Salted Bourbon Caramel Macarons
It has been a while since I’ve made French macarons. I had a little incident with my oven and we’ve been on macaron hiatus ever since. I finally gave in today, after learning my oven was being uncooperative because it just needed to be calibrated.
So in continuing my birthday celebration, I made a batch of super pink macarons sprinkled with a little sanding sugar (for some added bling).
Instead of using the usual liquid food coloring or gel colors, I opted to try out powdered color.
The results turned out amazing. The pink is so vibrant and pure (maybe a little too pink because I was unsure how powerful powdered color can be).
Using powdered color has more benefits than just adding aesthetic value. Since macarons are sensitive to excess moisture its not a bad idea to use powdered color. It doesn’t add additional water until liquid food coloring.
Aging Egg Whites:
There is plenty of debate on the proper method for making macarons–especially on whether or not to age your egg whites.
Aged egg whites are best for meringues because their whip much faster than fresh whites. Also, egg whites are about 90% water and letting them age allows some of the moisture to evaporate, making your whites noticeably stronger.
For this batch, I used 2 day aged whites.
French vs Italian Meringue:
Another argument stems from the use of either a French meringue or Italian meringue.
Most people are familiar with the French meringue method, simply adding sugar to egg whites as it whips. The Italian meringue method requires the sugar to be cooked to a syrup that is turn slowly poured into the whipping egg whites.
I’ve made meringues using both methods and they both work fine in making macarons.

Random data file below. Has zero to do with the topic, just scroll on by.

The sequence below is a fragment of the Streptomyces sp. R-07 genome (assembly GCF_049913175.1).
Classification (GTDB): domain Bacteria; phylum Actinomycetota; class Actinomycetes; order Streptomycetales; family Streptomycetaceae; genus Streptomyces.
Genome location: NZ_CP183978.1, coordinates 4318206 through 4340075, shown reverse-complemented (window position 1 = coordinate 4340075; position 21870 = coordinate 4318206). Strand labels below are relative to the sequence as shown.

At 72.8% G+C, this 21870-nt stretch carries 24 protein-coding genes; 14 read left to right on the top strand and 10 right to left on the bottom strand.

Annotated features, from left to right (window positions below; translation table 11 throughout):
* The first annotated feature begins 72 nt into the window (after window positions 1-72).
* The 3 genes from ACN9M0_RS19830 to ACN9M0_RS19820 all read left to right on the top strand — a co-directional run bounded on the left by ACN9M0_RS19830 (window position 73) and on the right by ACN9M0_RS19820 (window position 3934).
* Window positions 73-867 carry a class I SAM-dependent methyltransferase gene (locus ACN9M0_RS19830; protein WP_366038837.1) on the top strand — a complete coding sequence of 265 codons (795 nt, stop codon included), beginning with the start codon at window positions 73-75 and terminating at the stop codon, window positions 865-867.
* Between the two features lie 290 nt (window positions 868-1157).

For this batch, I used the Italian method because I cooked the powdered color with the sugar syrup.
Salted Bourbon Caramel Buttercream
Yield: 4 cups
- 1 cup egg whites
- 16 oz granulated sugar
- 4 oz water
- 24 oz butter, cut into tablespoons, room temp
- salted caramel, to taste
Salted Bourbon Caramel:
- 1/2 cup granulated sugar
- 1/4 cup heavy cream
- 1 Tablespoon butter
- 2 Tablespoons bourbon whiskey of choice
- salt, to taste
Begin by preparing the caramel. Using a heavy bottom sauce pan, heat the sugar on high until it melts. Lower the heat and allow the syrup to color. Make sure not to agitate the sugar to prevent crystallization. Remove from heat once syrup is an amber color and aromatic. Add in the heavy cream and whisk. Be careful as the mixture will bubble vigorously. Let cool slightly and add in the butter, bourbon and salt. Continue to whisk until homogenized. Let cool to room temperature.
For the buttercream, cook sugar and water in a pot until it registers 245 degrees F on a thermometer. Do not agitate the sugar as it cooks to prevent unwanted crystallization. You can also brush the sides of the pot with water to prevent crystal growth along the walls.
While the sugar is cooking, begin whipping egg whites on low speed. Whip to soft peaks and add the boiling sugar in a slow steady stream. Once all the sugar is poured, whip on high until the meringue is three times its original volume. Continue whipping on medium until the meringue is at room temperature.
Slowly add the soft butter to the meringue while whipping at low or medium speed. Whip until smooth and emulsified. Add cooled caramel, to taste.